buzzword is a web app for corpus linguistics, built with buzz as a backend. buzzword allows you to parse, search and visualise language datasets in your browser. The tool is soon to be hosted by UZH, but can also be run locally (see here for instructions).

buzzword consists of two main pages: a Start page, where you select or upload a corpus, or get help; and an Explore page, which provides an interface for working with a parsed/annotated corpus. The Explore page is divided into tabs for different tasks, such as searching, building frequency tables, visualising and concordancing. Below are instructions for each page and tab.

Start page

The main page of the tool allows you to select a pre-loaded corpus, or upload your own. If you want to browse a pre-loaded corpus, simply click its name in the table.

If you want to upload your own data, you can upload plain text files (which will be parsed), plain text with metadata (which will also be parsed), or CONLL-U formatted files, which will be loaded directly into the tool without any processing.

For information about how to create metadata-rich corpora, see here. Once you've done that, you can simply upload one or more created files via the drag-and-drop interface. Then, simply give the corpus a name, select the language, and hit Upload and parse. Parsing shouldn't take long, even for large and metadata-rich corpora. After parsing, a link to the corpus will become available in the table.

Explore page

Once you have either uploaded or selected a pre-loaded corpus, you will be taken to the Explore page. This page provides an interface for searching and visualising a dataset.

Dataset view

In this view, you can see the loaded corpus, row by row, with its token and metadata features. Like the other tables in buzzword, this one is interactive: you can filter, sort and remove rows and columns as you wish. To filter, just enter some text into one of the blank cells above the first table row. More advanced kinds of filtering strings are described here. Note that filters are just temporary views of the corpus, and are not applied permanently to your data; use the Search functionality to create subsets of data that can be searched further, concordanced or plotted.


The Dataset tab is the place where you search your dataset. In buzzword, because you can search within search results, the best way to find what you're looking for is usually to "drill-down" into the data by searching multiple times, rather than writing one big, complicated query.

Feature to search: in the leftmost dropdown field, you select the feature you want to search (word form, lemma form, POS, etc). Each of these options targets a token or metadata feature, except Dependencies, which is used to search the dependency grammar with which a corpus has been parsed. To start out, select something simple, like Word, so that your search string will be compared to the word as it was written in the original, unparsed text.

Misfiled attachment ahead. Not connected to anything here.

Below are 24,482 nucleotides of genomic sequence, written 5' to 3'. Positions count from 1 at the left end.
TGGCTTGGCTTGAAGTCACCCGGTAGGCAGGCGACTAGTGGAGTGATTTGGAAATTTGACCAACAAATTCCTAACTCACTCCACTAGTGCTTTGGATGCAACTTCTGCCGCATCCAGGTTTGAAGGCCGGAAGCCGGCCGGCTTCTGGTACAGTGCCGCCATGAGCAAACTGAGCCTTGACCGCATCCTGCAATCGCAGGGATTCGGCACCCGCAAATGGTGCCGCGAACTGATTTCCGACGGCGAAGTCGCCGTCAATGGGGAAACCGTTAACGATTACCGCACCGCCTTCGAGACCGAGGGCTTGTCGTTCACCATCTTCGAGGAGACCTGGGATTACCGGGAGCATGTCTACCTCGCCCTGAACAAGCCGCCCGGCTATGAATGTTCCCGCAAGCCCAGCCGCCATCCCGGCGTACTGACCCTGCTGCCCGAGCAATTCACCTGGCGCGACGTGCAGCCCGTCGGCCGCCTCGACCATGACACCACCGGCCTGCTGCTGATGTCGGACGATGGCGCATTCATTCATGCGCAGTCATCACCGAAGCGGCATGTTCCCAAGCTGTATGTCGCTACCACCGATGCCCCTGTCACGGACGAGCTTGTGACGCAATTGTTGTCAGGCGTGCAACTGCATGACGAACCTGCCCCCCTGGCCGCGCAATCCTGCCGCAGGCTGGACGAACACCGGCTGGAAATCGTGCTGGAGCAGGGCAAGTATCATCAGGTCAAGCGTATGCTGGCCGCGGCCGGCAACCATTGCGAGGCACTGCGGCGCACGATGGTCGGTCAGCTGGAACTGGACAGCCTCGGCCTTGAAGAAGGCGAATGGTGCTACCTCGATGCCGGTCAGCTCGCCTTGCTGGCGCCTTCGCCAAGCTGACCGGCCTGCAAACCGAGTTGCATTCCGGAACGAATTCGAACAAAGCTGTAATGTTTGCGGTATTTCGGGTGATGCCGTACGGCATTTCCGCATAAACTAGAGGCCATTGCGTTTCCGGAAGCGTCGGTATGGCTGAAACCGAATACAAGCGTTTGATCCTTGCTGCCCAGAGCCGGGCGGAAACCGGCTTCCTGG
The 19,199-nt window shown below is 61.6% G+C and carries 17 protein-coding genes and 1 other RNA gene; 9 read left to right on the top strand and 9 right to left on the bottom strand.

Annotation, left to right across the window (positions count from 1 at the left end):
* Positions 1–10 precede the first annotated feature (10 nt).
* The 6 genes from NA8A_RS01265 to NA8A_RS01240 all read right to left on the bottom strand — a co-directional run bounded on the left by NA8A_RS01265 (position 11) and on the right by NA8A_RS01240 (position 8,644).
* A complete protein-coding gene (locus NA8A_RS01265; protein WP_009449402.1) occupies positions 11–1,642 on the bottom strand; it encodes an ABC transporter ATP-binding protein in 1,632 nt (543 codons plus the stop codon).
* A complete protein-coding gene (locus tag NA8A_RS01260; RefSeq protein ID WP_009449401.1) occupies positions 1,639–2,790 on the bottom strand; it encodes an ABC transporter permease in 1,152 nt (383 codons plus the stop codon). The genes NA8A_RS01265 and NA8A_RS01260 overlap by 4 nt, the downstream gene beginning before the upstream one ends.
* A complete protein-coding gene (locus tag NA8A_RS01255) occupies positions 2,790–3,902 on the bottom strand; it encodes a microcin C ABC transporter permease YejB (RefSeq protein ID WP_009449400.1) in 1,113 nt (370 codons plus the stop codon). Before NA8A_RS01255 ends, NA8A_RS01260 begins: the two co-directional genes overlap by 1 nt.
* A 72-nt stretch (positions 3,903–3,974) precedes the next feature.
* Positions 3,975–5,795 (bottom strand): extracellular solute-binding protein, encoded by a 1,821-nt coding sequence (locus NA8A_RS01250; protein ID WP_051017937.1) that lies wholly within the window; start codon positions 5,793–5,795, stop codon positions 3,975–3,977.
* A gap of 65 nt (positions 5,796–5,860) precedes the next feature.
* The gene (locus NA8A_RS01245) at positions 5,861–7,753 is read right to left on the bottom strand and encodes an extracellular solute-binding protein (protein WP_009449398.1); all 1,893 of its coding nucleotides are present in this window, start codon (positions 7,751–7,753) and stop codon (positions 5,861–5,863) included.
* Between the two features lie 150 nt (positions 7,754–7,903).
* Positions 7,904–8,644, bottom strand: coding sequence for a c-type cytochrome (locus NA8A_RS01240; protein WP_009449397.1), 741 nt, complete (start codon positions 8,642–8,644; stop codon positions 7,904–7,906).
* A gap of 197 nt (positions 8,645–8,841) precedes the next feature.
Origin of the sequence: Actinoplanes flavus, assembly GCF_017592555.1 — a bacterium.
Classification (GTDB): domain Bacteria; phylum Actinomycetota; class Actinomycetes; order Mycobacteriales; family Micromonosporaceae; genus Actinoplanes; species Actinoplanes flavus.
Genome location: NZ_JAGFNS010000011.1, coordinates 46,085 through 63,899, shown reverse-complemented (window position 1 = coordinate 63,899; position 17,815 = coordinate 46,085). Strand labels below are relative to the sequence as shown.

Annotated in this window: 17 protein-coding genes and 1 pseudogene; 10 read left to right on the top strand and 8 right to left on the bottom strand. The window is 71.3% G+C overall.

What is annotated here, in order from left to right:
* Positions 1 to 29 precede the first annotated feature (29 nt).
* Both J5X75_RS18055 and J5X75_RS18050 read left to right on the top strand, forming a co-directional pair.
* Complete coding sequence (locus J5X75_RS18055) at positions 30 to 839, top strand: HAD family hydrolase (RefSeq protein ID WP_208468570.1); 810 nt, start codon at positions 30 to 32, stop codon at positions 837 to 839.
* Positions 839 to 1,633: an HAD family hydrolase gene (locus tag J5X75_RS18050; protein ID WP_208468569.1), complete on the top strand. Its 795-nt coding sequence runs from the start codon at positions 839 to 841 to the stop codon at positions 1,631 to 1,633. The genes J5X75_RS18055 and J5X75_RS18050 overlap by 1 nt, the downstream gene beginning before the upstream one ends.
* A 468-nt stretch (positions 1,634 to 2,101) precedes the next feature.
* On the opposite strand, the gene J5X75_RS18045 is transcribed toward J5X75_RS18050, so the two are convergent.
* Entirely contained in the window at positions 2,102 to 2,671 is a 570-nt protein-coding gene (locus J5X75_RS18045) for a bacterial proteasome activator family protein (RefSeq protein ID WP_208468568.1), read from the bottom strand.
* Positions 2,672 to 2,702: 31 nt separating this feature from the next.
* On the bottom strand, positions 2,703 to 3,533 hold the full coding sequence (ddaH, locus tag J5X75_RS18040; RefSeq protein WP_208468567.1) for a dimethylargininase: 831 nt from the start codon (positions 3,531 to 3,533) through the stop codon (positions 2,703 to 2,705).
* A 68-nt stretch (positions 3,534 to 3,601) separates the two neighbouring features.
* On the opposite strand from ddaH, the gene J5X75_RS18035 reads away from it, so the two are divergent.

Query entry: in the text entry field, you provide a case-sensitive regular expression that you want to match. The only exception to this is if you are searching Dependencies, in which case you will need to use the depgrep query language. If you're new to regular expressions, and just want to find words that exactly match a string, enter ^word$. The caret (^) denotes 'start of string', and the dollar sign ($) denotes the end of string. Without the dollar sign, the query would match not only word, but wordy, wording, word-salad, and so on. Once you get used to using regular expressions, you'll find them very powerful, so learning to write them is a valuable skill! If you want your search to be case-insensitive, the best way to do this is to begin your query with (?i), which denotes case insensitivity in the language of regular expressions.

Inverting searches: finally, you can toggle result inversion using the toggle switch (i.e. return rows not matching the search criteria). This is especially useful if you want to remove particular unwanted results. For example, if you want to match any pronoun but me, rather than writing a regular expression to match every other pronoun (I, you, he, etc.), simple search for any token whose part of speech is PRP, and then run another search for any word matching me, inverting the result.

Once your query is formulated, hit Search. Search time depends mostly on how many items are returned, though very complex depgrep queries can also take a few seconds.

Working with search results

When the search has completed, the table in the Dataset tab will be reduced to just those rows that match your query. At the top of the tool, you'll see that your search has entered into the Search from space, translated into something resembling natural English. Beside the search is a bracketed expression telling you how many results you have. This component has the format:


Whatever is selected in the Search from dropdown is now the dataset to be searched. Therefore, if you search again with the current search selected, you will "drill down", removing more rows as you go. So, if you are interested in nouns ending in ing that do not fill the role of nsubj, you can search three times:

  1. Wordclass matching NOUN
  2. Word matching ing$
  3. Function mtching nsubj, inverted

Alternatively, you could write one depgrep query:

X"NOUN" = w/ing$/ != F"nsubj"

If you want to learn to use the depgrep language, you can view the depgrep page for a guide to query construction.

At any time, if you want to delete your search history, you can use the 'Clear history' button to forget all previous searches, returing the tool to its original state.

Frequencies view